Activists Unhappy At Conduct Of Deliberate Online Falsehoods Hearing, Committee To Review Requests

The Select Committee against deliberate online falsehoods concluded their public hearings with an epic 6-hour K Shanmugam-PJ Thum standoff last Thurs (29 Mar). But it seems like the drama may have only just begun.

Minister Shanmugam Explains Why He Grilled Historian PJ Thum For 6 Hours

That’s because 5 groups and individuals who spoke at the hearings have come together to dismiss the entire event, branding it as “hardly open and consultative”. The statement, signed by the Community Action Network, Kirsten Han, Thum Ping Tjin, Terry Xu, and Function 8, was released on Mon (2 Apr).

In addition, human rights group MARUAH also expressed their concerns about the discussions in a Facebook note dated 3 Apr.

Later on the same day, Select Committee chairman Charles Chong told Channel NewsAsia that the investigations are underway, and that they would provide updates to the accusers.

Let’s take a closer look at what went down.

Claims Of Bad Conduct By Select Committee

The statement makes four broad claims, supported with evidence:

1. The Select Committee did not adhere to its own Terms of Reference

Set up with the purposes of reporting on the reasons and consequences of online falsehoods, the Select Committee was also supposed to identify how Singapore can combat such falsehoods. Instead, the statement points to the examples of Dr Thum – who was questioned for 6 hours over his work on Singapore history – and Ms Han – who was questioned over an article she had written as the committee failing to do its job.

In addition, Dr Thum had made recommendations to combat online falsehoods, but was not able to speak about them at the session.

2. The Select Committee did not appear to be interested in soliciting views

Instead of gathering opinion, the Select Committee asked leading questions and demanded yes or no answers, despite the “importance of context and nuance”.

As mentioned earlier, Dr Thum was not able to elaborate on his submission, while Jolovan Wham – representing the Community Action Network (CAN) – waited for six hours only for a 10 minute session with the committee. Mr Wham was also unable to explain views expressed on his submission.

3. Articles were presented and selectively quoted in ways that were sometimes misleading

Three paragraphs of an article from The Guardian was mentioned. In it, former UK Prime Minister Tony Blair used the word “dangerous” to describe the Freedom of Information Act. However, the rest of the article “paints a different picture”, according to the statement.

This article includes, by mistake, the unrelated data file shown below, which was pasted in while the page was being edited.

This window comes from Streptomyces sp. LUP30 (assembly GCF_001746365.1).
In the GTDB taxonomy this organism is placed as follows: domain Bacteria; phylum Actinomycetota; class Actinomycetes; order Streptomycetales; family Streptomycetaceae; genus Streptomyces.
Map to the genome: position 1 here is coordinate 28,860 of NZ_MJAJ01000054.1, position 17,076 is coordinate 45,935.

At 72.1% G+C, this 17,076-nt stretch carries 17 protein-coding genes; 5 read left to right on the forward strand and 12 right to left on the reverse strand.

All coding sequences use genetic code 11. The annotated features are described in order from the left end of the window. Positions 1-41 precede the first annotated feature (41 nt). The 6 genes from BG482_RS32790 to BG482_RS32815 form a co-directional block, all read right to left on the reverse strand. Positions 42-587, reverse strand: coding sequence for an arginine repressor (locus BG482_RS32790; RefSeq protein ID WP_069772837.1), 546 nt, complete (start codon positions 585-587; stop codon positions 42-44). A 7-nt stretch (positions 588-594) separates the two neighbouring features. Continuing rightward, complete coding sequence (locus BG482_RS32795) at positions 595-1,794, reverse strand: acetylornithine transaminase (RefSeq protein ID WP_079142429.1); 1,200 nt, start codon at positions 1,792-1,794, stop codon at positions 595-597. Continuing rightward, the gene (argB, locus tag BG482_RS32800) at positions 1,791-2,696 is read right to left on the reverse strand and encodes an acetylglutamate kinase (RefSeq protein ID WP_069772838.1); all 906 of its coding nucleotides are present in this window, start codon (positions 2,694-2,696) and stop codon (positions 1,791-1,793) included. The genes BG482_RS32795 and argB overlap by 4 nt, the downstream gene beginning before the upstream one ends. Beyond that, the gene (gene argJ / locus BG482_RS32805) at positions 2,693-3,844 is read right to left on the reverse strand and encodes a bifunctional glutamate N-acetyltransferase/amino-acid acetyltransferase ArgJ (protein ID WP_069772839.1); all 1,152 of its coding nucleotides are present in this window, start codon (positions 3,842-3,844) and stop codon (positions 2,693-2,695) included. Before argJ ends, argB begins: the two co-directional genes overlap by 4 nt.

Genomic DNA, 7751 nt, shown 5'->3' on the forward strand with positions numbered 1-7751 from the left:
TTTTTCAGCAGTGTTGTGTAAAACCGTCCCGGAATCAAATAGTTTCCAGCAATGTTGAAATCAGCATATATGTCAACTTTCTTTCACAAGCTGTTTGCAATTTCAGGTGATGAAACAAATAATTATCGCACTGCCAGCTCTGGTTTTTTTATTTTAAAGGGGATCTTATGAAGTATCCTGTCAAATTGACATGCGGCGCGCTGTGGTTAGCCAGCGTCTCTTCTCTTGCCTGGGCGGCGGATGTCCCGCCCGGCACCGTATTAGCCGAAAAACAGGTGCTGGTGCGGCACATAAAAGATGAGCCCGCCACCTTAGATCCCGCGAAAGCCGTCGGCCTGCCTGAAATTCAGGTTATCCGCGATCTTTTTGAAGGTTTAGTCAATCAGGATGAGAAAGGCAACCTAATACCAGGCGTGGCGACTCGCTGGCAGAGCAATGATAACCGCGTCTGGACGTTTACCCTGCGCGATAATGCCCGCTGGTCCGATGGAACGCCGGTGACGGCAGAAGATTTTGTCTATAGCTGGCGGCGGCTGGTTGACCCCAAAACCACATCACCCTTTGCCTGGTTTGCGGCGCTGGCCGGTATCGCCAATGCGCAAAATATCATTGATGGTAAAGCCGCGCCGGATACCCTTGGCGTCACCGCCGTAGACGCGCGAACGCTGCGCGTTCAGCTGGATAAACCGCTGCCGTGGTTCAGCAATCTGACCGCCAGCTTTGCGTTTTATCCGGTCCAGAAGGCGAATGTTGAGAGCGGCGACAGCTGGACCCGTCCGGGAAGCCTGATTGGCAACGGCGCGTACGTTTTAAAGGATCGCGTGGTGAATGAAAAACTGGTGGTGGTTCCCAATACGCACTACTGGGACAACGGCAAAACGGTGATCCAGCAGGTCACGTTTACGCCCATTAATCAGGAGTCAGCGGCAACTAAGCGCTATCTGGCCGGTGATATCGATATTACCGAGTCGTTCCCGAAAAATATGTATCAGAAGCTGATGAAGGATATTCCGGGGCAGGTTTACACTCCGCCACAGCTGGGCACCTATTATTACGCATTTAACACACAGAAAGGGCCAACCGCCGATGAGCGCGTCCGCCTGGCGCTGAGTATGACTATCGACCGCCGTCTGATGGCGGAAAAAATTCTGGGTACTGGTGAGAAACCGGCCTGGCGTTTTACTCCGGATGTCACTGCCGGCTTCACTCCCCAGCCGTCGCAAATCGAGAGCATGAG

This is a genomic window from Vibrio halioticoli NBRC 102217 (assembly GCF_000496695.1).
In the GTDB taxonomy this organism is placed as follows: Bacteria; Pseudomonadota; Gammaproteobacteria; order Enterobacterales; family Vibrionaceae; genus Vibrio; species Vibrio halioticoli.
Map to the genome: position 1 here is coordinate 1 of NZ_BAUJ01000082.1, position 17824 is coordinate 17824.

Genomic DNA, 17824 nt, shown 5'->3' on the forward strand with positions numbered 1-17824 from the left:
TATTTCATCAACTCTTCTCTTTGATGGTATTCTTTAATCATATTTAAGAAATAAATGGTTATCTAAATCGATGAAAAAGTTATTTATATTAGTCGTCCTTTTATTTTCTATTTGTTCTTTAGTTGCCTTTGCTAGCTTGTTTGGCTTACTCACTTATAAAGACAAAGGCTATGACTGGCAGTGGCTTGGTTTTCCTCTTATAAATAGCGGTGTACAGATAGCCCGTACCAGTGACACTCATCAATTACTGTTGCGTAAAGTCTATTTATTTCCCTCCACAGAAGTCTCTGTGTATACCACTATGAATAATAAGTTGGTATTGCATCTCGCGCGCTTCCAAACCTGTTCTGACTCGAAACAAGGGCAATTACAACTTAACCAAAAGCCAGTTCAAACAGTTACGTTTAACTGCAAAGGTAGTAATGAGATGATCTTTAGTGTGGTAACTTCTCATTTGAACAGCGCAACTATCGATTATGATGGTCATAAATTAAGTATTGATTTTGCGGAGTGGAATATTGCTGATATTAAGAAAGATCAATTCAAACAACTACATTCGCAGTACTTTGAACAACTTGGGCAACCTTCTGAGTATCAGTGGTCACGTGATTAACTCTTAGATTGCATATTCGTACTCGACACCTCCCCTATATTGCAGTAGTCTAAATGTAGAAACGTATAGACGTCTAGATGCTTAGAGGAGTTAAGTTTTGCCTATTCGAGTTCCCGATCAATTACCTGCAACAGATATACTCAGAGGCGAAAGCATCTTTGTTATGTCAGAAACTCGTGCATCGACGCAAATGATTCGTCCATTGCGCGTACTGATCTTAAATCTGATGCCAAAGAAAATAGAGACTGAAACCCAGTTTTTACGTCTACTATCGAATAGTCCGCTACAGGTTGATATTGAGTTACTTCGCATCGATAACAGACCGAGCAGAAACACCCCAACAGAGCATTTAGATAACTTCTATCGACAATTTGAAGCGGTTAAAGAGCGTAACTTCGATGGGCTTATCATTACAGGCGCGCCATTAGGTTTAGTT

4. Following appearances before the Select Committee, some submissions were grossly misrepresented within the official Summary of Evidence

Ms Han, Mr Wham, and Mr Xu have separately issued their concerns that the official Summary of Evidence uploaded on the Parliament Website is inaccurate. They all contest that records on show statements that were never made. However, the Summary has so far not been edited for accuracy.

Further Accusations


In addition, the group claim that they were “harangued, harassed, threatened, and misrepresented”, instead of actually offering their views and evidence. As a result, there could be suspicions that a decision had already been made, which would lead to a loss of public trust.

Also, they claim the schedules for submitting oral evidence was subjected to “multiple, sometimes last-minute” changes.

The statement ends off with a call for a Freedom of Information Act, and for laws against freedom of expression to be relaxed.

MARUAH’s Concerns

In a lengthy Facebook post, MARUAH talked about the Committee’s conduct.

They described the Committee as being aggressive and taking a “confrontational stance” when interviewing witnesses, and that the committee was unnecessarily patronising and disrespectful in the process.

MARUAH also claimed that the hearings were conducted more like “in a courtroom”, noting the lack of opportunities given to witnesses to explain themselves. They also and took issue with the frequent use of “yes or no” questions.

Select Committee Responds

In response to a CNA query, Charles Chong, chairman of the Select Committee on Deliberate Online Falsehoods, had this to say:

We have received the feedback/complaints… The Select Committee will look into the allegations and review the transcripts before responding to those who have written to us.

In addition, a Parliament spokesperson said that the committee is “reviewing” requests to amend the Summary of Evidence that was claimed to be inaccurate.

The spokesperson also helpfully pointed out that the original videos of the interviews are available online.

Who Has A Point?

While the Committee is examining these claims, there are some actions that require more immediate action. For example, the fact that the Summary of Evidence already uploaded on the Parliament website is still inaccurate, with no explicit deadline on when the edits will be done.

But what do you think? Have you watched the interview videos for yourself?

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